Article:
From the gym to a lecture
Oak Hammock program connects experts with residents
By Ansley Pentz
Susan Robell has been treated for gingivitis all her life.
That’s why she went to an Oak Hammock seminar called “Floss for Your Life: the Connection Between Dental Plaque and Systemic Health,” which was given through Oak Hammock’s Institute for Learning in Retirement. At the seminar, which was taught by Ann Progulske-Fox, Ph.D., the director of the department of oral biology program in the UF College of Dentistry, Robell learned about how gingivitis can affect a person’s overall health.
The purpose of Oak Hammock’s Institute for Learning in Retirement program is to engage its retired community members in enriching, educational and stimulating daily classes, said Sara Lynn McCrea, director of community services at Oak Hammock at the University of Florida. More than 550 North Florida seniors participate in the program.
McCrea said the program started in 2002, two years before Oak Hammock opened. At the time, small classes were held around Gainesville, and they were well-received by community members.
Most of the program’s classes are taught by UF professors, either active or retired. The professors enjoy teaching residents because they’re invested in learning, McCrea said.
“Their first comment is, ‘It’s so interesting to present to people who are truly interested,’” she said.
At the seminar Progulske-Fox taught, she explained that there is a relationship between oral health and systemic health, meaning that taking care of your teeth and gums can be beneficial to your entire body.
She said oral upkeep is significant because “periodontal, or gum, disease is involved in cardiovascular disease.” In this case, periodontal bacteria can get into a person’s bloodstream, where they can then infect the cells that line vessels.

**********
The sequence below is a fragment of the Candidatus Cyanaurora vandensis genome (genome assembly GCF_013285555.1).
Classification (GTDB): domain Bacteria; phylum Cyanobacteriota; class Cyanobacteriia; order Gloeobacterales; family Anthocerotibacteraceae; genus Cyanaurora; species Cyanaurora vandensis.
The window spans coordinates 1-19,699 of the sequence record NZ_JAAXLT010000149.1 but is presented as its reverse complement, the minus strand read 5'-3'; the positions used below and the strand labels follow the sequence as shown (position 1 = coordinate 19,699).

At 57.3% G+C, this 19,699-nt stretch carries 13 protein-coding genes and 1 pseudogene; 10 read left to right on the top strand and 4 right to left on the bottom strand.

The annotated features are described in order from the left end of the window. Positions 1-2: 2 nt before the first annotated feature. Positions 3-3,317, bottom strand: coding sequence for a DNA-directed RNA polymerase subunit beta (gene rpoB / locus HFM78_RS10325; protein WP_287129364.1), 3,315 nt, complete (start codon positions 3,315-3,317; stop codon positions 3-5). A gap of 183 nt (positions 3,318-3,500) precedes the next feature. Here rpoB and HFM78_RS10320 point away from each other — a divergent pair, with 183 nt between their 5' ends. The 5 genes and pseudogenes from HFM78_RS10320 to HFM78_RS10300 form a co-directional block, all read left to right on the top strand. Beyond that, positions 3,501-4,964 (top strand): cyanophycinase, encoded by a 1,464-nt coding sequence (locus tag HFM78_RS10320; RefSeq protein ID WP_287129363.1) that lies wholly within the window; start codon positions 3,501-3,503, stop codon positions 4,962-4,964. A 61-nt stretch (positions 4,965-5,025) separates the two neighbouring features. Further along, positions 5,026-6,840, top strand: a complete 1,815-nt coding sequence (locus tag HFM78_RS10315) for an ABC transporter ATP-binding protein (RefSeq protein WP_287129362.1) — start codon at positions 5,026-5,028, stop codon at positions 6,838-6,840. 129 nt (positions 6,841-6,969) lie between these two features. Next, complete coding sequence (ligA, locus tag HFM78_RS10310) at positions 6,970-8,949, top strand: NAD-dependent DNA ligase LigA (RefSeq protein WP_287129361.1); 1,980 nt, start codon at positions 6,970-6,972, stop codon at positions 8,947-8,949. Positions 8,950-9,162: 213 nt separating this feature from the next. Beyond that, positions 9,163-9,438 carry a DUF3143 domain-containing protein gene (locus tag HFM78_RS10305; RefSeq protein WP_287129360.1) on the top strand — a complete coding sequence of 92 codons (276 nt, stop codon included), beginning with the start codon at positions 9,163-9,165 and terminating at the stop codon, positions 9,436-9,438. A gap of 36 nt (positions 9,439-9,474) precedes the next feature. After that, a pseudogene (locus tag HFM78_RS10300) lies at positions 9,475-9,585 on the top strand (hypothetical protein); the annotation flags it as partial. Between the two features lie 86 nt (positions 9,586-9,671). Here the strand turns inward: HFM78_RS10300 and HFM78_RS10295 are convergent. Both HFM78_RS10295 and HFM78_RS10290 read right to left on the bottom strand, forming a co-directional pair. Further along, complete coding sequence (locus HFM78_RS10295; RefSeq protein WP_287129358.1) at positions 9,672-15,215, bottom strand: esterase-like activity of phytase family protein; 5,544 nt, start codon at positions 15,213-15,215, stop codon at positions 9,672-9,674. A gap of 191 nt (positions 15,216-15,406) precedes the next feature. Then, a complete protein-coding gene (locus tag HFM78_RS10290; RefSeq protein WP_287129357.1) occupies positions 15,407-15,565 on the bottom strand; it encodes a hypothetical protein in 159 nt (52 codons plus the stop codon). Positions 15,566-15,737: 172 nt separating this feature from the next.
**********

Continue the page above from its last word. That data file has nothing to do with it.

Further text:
Progulske-Fox said her session was important for Oak Hammock residents to hear because the likelihood someone will have periodontal disease increases with age.
“With age, you just have more probability of having the plaque build up,” she said.
But also with age come other diseases and conditions, and Progulske-Fox said oral health often gets overlooked as people focus on other major health concerns.
“The oral health is seen is seen to be not as life-threatening, and so it gets put on the back burner,” she said.
Because all systems are connected, though, she said this neglect can be detrimental, exacerbating existing problems and creating new ones.
“As we age, our immune system is not quite what it used to be,” Progulske-Fox explained.
To be holistically healthy, she said it’s important to take care of oral hygiene and make regular trips to the dental hygienist. At Oak Hammock, UF Health dentists go on site to provide care.
Progulske-Fox said she was excited to give the talk because it would be an opportunity to interact with residents. She thinks Oak Hammock residents have interesting lives and rich experiences to share.
“Their perspective and experience are quite important to hear,” Progulske-Fox said.
Robell said she likes Oak Hammock’s emphasis on good health and a good life.
“The program is open to anyone in Gainesville, and (it’s) easy for anyone who lives on site,” Robell said. “I came from the gym.”
Robell also likes the variety of classes Oak Hammock offers.
“The wonderful thing about the Institute for Learning in Retirement is the exposure so many different classes, like this one about oral health to a class about climate change,” she said. “I fit into what Oak Hammock is all about — we’re not coming here to stop living life. We’re coming here to continue life, and to be as active as possible.”